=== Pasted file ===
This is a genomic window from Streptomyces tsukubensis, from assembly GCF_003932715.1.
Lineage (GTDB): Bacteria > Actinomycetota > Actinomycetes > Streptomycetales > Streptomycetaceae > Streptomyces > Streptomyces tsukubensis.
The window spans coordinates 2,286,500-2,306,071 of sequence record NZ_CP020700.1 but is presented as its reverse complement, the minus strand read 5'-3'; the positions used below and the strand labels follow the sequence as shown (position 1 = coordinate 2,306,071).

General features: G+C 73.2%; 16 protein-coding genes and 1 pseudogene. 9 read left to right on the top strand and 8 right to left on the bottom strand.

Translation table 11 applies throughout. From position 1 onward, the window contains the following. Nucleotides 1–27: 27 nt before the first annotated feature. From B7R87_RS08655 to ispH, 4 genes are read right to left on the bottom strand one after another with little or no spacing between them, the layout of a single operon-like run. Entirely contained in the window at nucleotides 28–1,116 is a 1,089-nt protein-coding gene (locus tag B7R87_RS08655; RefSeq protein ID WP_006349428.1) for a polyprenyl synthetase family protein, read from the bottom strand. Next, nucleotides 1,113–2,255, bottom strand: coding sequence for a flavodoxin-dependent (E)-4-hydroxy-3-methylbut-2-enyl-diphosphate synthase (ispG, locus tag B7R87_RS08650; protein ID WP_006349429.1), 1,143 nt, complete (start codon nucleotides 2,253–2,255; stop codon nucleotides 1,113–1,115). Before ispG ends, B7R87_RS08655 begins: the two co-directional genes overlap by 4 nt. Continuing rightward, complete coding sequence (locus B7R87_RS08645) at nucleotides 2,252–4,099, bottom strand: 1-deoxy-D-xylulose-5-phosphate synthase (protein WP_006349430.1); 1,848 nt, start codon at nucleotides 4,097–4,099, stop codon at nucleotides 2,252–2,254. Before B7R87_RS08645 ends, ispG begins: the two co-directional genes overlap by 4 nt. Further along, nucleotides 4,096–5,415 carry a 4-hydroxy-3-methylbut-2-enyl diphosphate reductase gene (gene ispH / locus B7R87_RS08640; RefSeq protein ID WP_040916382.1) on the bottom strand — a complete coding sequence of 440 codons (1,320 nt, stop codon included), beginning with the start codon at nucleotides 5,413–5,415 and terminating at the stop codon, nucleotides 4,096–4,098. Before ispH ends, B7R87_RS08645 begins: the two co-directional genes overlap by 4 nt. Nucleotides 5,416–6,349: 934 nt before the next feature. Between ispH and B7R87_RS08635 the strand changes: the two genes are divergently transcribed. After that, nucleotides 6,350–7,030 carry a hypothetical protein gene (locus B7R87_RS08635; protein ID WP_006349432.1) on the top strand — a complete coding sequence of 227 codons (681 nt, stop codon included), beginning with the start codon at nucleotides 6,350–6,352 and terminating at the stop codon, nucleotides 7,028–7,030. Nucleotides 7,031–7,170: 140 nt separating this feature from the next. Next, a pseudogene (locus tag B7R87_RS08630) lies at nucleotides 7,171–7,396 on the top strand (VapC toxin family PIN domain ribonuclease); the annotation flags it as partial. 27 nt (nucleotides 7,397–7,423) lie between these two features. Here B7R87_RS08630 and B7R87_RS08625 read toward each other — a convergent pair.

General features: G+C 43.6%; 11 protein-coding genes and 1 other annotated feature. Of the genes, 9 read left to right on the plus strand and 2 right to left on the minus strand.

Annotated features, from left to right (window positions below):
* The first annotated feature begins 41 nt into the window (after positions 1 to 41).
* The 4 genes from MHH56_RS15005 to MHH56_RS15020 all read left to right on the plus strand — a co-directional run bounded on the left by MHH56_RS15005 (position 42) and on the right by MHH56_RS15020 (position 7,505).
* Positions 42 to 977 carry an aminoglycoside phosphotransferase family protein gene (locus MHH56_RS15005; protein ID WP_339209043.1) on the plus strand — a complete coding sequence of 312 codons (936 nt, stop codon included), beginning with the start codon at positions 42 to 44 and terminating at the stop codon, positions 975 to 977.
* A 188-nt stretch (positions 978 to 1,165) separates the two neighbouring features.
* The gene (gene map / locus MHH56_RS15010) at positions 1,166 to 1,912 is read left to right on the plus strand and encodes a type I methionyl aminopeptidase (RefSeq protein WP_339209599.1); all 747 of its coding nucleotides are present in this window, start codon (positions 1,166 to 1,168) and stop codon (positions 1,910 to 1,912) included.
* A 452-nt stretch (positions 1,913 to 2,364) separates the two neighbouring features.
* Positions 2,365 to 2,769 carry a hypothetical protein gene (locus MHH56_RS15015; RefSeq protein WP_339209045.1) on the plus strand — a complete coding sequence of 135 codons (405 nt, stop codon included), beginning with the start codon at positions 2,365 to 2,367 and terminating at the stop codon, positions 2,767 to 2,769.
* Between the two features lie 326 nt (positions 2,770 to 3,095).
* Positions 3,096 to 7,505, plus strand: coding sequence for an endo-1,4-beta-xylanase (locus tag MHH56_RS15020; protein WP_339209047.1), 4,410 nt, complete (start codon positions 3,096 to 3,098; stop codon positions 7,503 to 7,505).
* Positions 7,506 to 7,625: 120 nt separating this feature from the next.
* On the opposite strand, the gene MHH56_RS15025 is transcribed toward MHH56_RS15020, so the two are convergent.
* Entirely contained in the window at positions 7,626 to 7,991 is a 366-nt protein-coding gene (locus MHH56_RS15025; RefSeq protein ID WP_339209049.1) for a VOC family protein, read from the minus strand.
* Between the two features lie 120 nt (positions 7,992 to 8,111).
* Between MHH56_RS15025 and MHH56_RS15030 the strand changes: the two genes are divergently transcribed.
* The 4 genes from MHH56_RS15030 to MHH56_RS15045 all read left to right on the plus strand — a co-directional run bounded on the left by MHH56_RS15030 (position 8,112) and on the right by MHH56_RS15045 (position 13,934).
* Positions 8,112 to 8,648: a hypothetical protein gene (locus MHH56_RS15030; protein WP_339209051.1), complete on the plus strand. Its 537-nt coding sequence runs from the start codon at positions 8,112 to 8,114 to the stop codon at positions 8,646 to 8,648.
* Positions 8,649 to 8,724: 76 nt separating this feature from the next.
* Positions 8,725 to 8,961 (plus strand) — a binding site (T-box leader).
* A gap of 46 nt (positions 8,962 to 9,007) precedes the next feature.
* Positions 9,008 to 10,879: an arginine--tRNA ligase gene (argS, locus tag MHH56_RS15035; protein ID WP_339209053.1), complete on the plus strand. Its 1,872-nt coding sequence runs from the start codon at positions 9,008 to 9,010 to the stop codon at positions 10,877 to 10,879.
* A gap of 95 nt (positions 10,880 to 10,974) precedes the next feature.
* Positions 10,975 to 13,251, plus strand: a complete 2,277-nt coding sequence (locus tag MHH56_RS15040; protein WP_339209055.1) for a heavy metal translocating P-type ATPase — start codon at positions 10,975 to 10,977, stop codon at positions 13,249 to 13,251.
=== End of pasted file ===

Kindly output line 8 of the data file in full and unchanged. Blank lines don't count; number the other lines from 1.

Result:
* The first annotated feature begins 41 nt into the window (after positions 1 to 41).